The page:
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Lots of Energy Behind Use of Natural Gas as Vehicle Fuel

Momentum appears to be gaining to increase use of compressed natural gas in vehicles in the U.S., both to decrease the nation’s dependence on foreign oil and as a “bridge fuel” to fight global warming.

  • Last Week, the Potential Gas Committee issued a report estimating that the toal U.S. natural gas resource base at year-end 2008 was 1,836 trillion cubic feet, an increase of 39% from its 2006 estimate. Most of this increase comes from newly discovered shale reservoirs. Boone Pickens said that the new estimate “is the equivalent of nearly 350 billion barrels of oil, about the same as Saudi Arabia’s oil reserves.”
  • Boone Pickens’ energy plan includes greatly expanding the use of natural gas as fuel for transportation.
  • At current natural gas prices, compressed natural gas is about $1.00 cheaper than gasoline.
  • Natural gas is clean-burning: greenhouse gas emissions are 20 to 22 percent lower than comparable gasoline or diesel vehicles. Natural gas vehicles (NGVs) are the cleanest-emission vehicles now on the road. In tests conducted in metropolitan areas that have been designated by EPA as non-attainment areas for air quality, exhaust from NGVs has sometimes tested cleaner than the ambient air. Natural gas produces about half of the carbon dioxide emissions as coal for the same amount of heating energy.
  • The biggest obstacle to use of NGVs is lack of available refueling stations. The map at the following link shows compressed natural gas fueling stations in the U.S.: . Most are in California and along the east coast.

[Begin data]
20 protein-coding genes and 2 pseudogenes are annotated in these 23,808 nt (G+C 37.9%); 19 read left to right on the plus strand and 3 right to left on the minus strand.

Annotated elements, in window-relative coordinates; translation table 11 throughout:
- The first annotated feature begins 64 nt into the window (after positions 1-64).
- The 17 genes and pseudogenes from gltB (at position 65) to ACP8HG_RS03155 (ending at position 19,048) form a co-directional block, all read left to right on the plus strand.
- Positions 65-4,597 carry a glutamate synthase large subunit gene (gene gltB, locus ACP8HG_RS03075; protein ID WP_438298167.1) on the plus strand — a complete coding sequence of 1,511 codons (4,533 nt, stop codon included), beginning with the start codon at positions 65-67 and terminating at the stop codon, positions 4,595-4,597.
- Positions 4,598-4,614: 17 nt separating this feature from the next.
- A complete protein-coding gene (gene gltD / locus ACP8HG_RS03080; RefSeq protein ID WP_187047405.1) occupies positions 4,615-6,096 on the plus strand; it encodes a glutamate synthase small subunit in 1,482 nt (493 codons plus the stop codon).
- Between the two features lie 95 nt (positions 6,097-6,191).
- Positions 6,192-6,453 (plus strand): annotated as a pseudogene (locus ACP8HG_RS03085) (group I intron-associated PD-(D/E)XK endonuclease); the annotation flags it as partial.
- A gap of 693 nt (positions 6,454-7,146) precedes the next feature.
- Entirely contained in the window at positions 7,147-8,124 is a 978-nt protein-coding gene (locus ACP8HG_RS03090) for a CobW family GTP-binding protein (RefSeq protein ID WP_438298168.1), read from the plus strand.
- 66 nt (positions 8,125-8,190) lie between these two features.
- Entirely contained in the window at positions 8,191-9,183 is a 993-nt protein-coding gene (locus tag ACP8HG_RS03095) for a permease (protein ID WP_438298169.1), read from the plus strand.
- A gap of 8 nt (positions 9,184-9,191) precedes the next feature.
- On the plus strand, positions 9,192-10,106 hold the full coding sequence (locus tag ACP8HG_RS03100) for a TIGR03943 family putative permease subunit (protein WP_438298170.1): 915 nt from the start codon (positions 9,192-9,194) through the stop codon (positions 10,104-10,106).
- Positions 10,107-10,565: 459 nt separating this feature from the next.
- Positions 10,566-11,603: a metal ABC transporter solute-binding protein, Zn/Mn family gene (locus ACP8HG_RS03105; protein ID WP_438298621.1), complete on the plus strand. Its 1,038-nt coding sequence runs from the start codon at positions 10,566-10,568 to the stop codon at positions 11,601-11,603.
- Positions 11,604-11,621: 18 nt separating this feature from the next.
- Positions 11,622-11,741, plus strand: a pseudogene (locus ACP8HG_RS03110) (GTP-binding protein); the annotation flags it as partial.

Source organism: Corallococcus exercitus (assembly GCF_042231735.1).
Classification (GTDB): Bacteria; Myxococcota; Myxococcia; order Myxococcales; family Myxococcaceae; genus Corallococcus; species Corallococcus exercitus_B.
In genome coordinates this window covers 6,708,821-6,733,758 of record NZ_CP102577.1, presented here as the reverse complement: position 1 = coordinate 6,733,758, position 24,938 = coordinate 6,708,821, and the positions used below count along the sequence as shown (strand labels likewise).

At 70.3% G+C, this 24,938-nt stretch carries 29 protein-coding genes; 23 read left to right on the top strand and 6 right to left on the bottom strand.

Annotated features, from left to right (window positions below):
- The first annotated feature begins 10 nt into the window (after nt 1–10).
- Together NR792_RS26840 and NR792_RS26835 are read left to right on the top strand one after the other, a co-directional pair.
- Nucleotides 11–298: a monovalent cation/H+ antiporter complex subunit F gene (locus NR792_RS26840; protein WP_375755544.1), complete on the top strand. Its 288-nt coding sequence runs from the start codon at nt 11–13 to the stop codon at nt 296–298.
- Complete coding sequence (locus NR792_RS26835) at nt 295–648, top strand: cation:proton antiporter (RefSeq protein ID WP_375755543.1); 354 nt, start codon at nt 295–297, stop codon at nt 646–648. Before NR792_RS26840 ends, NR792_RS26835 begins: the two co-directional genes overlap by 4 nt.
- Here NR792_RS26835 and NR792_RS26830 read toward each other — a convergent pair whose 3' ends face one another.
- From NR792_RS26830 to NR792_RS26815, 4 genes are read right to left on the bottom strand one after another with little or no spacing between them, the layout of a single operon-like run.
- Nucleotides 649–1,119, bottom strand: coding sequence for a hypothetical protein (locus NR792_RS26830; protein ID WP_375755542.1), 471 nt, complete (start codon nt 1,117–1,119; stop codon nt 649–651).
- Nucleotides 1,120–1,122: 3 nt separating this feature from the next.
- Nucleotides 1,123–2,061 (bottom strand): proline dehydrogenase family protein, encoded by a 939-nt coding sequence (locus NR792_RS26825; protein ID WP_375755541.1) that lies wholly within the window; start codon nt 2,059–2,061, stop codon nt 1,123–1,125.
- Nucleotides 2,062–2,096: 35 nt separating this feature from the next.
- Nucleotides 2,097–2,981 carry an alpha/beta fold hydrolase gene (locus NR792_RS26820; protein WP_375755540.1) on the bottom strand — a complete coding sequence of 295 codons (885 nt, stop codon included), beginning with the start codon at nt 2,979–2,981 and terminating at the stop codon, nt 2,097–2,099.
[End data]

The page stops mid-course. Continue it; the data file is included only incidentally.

• In the rest of the world, natural gas is a major transportation fuel. In Italy, there are more than 800 CNG stations. In Germany, NGVs are expected to increase to 2 million vehicles by 2020. Worldwide, there are more than seven million NGVs on the roads, with the largest numbers in Argentina, Brazil, Pakistan, Italy, India, China, Thailand and Iran.
  • Many manufacturers make bi-fuel vehicles, capable of burning either gasoline or compressed natural gas. Major manufacturers of NGVs include Fiat, Opel, Peugeot, Volkswagen, Toyota, Honda and others. The Honda Civic GX is the only CNG-powered car currently sold in the U.S, mostly in California. Fiat’s expertise in NGVs is expected to be imported into U.S.-made Chrysler vehicles.
  • Aubrey McClendon, CEO of Chesapeake, drives a bi-fuel Chevrolet Tahoe and says that CNG has cost him on average about 95 cents per gallon.
  • Many state and federal incentives are being enacted to encourage construction of NGV fueling stations.  For example, Oklahoma passed a new law that will allow the State to provide a refueling structure for fleet services used by schools, county and municipal governments, and sets up a fund to provide money to state agencies and political subdivisions to lease or buy NGVs.
  • “Compressed Natural Gas” and “Compressed Natural Gas Vehicles” have their own entries in Wikipedia.

So when are you going to by your first NGV?



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